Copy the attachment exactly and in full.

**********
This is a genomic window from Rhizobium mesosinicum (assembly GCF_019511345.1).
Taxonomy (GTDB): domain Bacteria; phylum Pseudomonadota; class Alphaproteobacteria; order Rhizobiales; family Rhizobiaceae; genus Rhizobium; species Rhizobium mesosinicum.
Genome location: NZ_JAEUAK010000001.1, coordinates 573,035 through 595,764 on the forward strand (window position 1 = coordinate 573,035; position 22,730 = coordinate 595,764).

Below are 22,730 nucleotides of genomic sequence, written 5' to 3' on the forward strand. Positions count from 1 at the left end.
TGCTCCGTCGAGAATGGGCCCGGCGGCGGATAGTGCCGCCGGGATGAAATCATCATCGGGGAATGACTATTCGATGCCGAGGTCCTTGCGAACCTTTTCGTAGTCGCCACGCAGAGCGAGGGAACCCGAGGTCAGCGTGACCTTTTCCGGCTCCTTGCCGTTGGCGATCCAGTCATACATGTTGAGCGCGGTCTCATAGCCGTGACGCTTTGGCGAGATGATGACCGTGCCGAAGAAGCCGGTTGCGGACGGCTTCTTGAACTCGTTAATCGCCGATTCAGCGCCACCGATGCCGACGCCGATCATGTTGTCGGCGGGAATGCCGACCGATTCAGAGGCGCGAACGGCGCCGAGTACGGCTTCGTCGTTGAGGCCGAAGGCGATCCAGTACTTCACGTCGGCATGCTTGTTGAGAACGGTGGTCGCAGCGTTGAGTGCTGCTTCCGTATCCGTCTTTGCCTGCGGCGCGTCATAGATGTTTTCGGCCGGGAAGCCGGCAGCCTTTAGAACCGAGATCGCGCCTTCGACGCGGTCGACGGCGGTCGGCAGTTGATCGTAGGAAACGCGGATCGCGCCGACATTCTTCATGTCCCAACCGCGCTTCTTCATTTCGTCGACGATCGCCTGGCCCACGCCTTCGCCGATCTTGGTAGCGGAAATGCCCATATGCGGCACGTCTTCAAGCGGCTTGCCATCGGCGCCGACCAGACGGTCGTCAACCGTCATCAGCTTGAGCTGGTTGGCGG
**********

This is a genomic window from Rhizobium mesosinicum (assembly GCF_019511345.1).
Taxonomy (GTDB): domain Bacteria; phylum Pseudomonadota; class Alphaproteobacteria; order Rhizobiales; family Rhizobiaceae; genus Rhizobium; species Rhizobium mesosinicum.
Genome location: NZ_JAEUAK010000001.1, coordinates 573,035 through 595,764 on the forward strand (window position 1 = coordinate 573,035; position 22,730 = coordinate 595,764).

Below are 22,730 nucleotides of genomic sequence, written 5' to 3' on the forward strand. Positions count from 1 at the left end.
TGCTCCGTCGAGAATGGGCCCGGCGGCGGATAGTGCCGCCGGGATGAAATCATCATCGGGGAATGACTATTCGATGCCGAGGTCCTTGCGAACCTTTTCGTAGTCGCCACGCAGAGCGAGGGAACCCGAGGTCAGCGTGACCTTTTCCGGCTCCTTGCCGTTGGCGATCCAGTCATACATGTTGAGCGCGGTCTCATAGCCGTGACGCTTTGGCGAGATGATGACCGTGCCGAAGAAGCCGGTTGCGGACGGCTTCTTGAACTCGTTAATCGCCGATTCAGCGCCACCGATGCCGACGCCGATCATGTTGTCGGCGGGAATGCCGACCGATTCAGAGGCGCGAACGGCGCCGAGTACGGCTTCGTCGTTGAGGCCGAAGGCGATCCAGTACTTCACGTCGGCATGCTTGTTGAGAACGGTGGTCGCAGCGTTGAGTGCTGCTTCCGTATCCGTCTTTGCCTGCGGCGCGTCATAGATGTTTTCGGCCGGGAAGCCGGCAGCCTTTAGAACCGAGATCGCGCCTTCGACGCGGTCGACGGCGGTCGGCAGTTGATCGTAGGAAACGCGGATCGCGCCGACATTCTTCATGTCCCAACCGCGCTTCTTCATTTCGTCGACGATCGCCTGGCCCACGCCTTCGCCGATCTTGGTAGCGGAAATGCCCATATGCGGCACGTCTTCAAGCGGCTTGCCATCGGCGCCGACCAGACGGTCGTCAACCGTCATCAGCTTGAGCTGGTTGGCGG